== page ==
LL: because,

            as Ed Bolla writes: "Most sites require ........ them so just live
            with it"

            ----------------

            From: "Gord_1812"

            "And is there actually documentation on hammer stalls? "

            LL: Gord,
            there is no documentation for polyester,
            but units wear clothing at events made from it ...

            ..... fore!
          • Gord_1812
            ... hammer ... just live ... But that isn t the way they did it. Gord ... stalls? ... it ... Yes some don t have deep pockets.( we do what we can to be
            Message 5 of 6 , Aug 4, 2003
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              --- In WarOf1812@yahoogroups.com, "Larry Lozon" <lalozon@n...> wrote:
              >
              > From: "Gord_1812" <gord_1812@y...>
              >
              > " ...Yes Rev war events seem to really push the flash guard and
              hammer
              > stalls.
              > so why does the rev war crowd put them? "
              >
              >
              >
              > LL: because,
              >
              > as Ed Bolla writes: "Most sites require ........ them so
              just live
              > with it"
              But that isn't the way they did it.

              Gord

              >
              > ----------------
              >
              > From: "Gord_1812"
              >
              > "And is there actually documentation on hammer
              stalls? "
              >
              > LL: Gord,
              > there is no documentation for polyester,
              > but units wear clothing at events made from
              it ...
              Yes some don't have deep pockets.( we do what we can to be correct)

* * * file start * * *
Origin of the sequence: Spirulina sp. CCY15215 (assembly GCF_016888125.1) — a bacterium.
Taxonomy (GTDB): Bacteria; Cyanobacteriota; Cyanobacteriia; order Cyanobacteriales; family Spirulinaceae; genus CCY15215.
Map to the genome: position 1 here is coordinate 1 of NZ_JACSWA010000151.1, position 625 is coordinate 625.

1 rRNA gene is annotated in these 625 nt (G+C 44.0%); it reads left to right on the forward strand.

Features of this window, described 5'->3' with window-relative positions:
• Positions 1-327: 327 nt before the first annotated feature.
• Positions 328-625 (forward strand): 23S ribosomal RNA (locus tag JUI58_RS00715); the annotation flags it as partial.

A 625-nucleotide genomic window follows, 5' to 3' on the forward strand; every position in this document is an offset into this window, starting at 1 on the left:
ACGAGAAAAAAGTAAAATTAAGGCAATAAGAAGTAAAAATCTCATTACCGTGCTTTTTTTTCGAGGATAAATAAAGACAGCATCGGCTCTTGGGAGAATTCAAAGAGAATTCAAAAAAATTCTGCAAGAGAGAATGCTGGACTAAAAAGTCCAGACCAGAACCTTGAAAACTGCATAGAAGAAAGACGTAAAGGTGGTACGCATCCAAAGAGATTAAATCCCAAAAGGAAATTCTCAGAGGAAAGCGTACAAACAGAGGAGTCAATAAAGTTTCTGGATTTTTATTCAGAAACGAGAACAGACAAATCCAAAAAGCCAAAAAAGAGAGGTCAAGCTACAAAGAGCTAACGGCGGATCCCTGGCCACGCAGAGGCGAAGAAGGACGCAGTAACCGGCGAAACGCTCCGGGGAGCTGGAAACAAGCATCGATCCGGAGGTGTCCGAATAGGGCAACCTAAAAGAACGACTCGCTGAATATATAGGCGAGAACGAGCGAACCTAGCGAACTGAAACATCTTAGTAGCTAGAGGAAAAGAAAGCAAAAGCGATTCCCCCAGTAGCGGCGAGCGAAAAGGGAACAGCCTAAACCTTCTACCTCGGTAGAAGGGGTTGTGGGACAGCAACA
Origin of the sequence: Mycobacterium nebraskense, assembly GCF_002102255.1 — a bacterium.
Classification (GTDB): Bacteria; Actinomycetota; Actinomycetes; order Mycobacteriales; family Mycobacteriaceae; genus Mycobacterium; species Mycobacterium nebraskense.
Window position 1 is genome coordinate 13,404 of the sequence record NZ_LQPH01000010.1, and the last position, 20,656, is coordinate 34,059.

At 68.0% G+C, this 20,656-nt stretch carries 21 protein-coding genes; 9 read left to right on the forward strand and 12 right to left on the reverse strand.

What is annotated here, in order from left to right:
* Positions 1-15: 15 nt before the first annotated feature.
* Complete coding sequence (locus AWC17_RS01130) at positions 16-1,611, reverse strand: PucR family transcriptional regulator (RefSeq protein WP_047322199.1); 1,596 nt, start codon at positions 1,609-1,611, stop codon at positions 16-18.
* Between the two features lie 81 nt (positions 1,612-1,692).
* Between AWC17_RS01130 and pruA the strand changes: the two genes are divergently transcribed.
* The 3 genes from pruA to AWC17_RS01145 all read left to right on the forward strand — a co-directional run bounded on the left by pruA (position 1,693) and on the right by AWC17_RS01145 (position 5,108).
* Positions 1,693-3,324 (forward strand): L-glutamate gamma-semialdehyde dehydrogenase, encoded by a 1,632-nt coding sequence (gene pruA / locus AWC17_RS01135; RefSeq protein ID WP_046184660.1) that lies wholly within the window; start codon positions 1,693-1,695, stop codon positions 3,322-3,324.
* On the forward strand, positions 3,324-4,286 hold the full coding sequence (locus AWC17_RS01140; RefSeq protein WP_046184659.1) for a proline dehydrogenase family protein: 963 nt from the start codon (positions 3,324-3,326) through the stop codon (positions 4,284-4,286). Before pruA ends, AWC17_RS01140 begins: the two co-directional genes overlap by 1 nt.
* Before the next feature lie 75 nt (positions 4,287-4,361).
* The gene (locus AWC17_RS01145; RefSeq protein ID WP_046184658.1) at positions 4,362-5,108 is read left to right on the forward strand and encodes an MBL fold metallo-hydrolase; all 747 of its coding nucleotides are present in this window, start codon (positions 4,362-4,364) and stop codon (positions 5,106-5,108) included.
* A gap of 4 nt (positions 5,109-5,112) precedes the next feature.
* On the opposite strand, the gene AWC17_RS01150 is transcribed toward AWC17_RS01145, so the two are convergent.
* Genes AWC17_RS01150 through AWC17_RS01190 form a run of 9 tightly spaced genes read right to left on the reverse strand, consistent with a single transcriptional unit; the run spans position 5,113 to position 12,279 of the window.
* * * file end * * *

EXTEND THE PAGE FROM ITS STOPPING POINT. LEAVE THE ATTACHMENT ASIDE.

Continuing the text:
I once had a polyester red coat but quickly set aside funds for a
              wool one when it was pointed out that polyester coat would stick to
              skin if cartrage box should go up in flames. Wool offers a lot of
              protection from just such a fire.
              Gord
            • John
              Flash guards and frizzen covers (hammer stalls) are required by most/all F&I events. The frizzen cover is well-documented as a standard French musket
              Message 6 of 6 , Aug 4, 2003
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                Flash guards and frizzen covers (hammer stalls) are required by
                most/all F&I events. The frizzen cover is well-documented as a
                standard French musket accessory. Not sure about the Brits for that
                time period.

                "Have Charleville, Will Travel"

                John, 2d Michigan Militia Co'y

                --- In WarOf1812@yahoogroups.com, "Gord_1812" <gord_1812@y...> wrote:
                > --- In WarOf1812@yahoogroups.com, "Larry Lozon" <lalozon@n...>
                wrote:
                > >
                > > From: "Gord_1812" <gord_1812@y...>
                > >
                > > " ...Yes Rev war events seem to really push the flash guard and
                > hammer
                > > stalls.
                > > so why does the rev war crowd put them? "
                > >
                > >
                > >
                > > LL: because,
                > >
                > > as Ed Bolla writes: "Most sites require ........ them so
                > just live
                > > with it"
                > But that isn't the way they did it.
                >
                > Gord
                >
                > >
                > > ----------------
                > >
                > > From: "Gord_1812"
                > >
                > > "And is there actually documentation on hammer
                > stalls? "
                > >
                > > LL: Gord,
                > > there is no documentation for polyester,
                > > but units wear clothing at events made
                from
                > it ...
                > Yes some don't have deep pockets.( we do what we can to be correct)
                > I once had a polyester red coat but quickly set aside funds for a
                > wool one when it was pointed out that polyester coat would stick to
                > skin if cartrage box should go up in flames. Wool offers a lot of
                > protection from just such a fire.
                > Gord